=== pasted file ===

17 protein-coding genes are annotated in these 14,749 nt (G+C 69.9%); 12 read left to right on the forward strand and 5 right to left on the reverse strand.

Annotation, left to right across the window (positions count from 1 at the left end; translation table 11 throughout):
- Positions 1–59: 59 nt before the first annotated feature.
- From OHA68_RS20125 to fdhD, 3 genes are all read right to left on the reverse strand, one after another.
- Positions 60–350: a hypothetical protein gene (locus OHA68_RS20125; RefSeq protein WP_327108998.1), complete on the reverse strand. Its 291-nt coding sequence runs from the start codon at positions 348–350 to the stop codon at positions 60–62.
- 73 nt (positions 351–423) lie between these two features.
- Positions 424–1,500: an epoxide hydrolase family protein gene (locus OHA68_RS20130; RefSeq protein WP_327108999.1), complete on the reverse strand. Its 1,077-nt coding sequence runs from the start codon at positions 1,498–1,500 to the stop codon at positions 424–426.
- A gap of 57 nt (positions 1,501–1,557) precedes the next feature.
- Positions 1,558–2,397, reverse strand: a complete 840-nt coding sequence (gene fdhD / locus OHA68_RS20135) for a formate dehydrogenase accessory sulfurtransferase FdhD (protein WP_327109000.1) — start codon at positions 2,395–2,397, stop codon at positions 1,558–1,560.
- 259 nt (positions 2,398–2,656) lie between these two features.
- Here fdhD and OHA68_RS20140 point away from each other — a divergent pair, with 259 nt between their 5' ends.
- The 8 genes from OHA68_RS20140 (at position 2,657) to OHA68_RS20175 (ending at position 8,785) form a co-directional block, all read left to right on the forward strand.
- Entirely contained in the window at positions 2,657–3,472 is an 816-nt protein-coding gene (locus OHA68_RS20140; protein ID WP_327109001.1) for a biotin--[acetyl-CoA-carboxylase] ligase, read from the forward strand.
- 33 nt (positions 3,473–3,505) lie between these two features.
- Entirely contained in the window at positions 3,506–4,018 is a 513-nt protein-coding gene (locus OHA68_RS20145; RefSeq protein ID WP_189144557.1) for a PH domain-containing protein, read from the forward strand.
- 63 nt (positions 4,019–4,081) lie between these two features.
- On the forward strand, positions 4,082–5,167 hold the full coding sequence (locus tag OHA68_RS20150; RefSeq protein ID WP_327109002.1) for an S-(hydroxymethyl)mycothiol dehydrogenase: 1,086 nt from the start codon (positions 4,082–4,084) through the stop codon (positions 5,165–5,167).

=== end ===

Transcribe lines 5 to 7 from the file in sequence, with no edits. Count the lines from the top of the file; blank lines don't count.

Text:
- Positions 60–350: a hypothetical protein gene (locus OHA68_RS20125; RefSeq protein WP_327108998.1), complete on the reverse strand. Its 291-nt coding sequence runs from the start codon at positions 348–350 to the stop codon at positions 60–62.
- 73 nt (positions 351–423) lie between these two features.
- Positions 424–1,500: an epoxide hydrolase family protein gene (locus OHA68_RS20130; RefSeq protein WP_327108999.1), complete on the reverse strand. Its 1,077-nt coding sequence runs from the start codon at positions 1,498–1,500 to the stop codon at positions 424–426.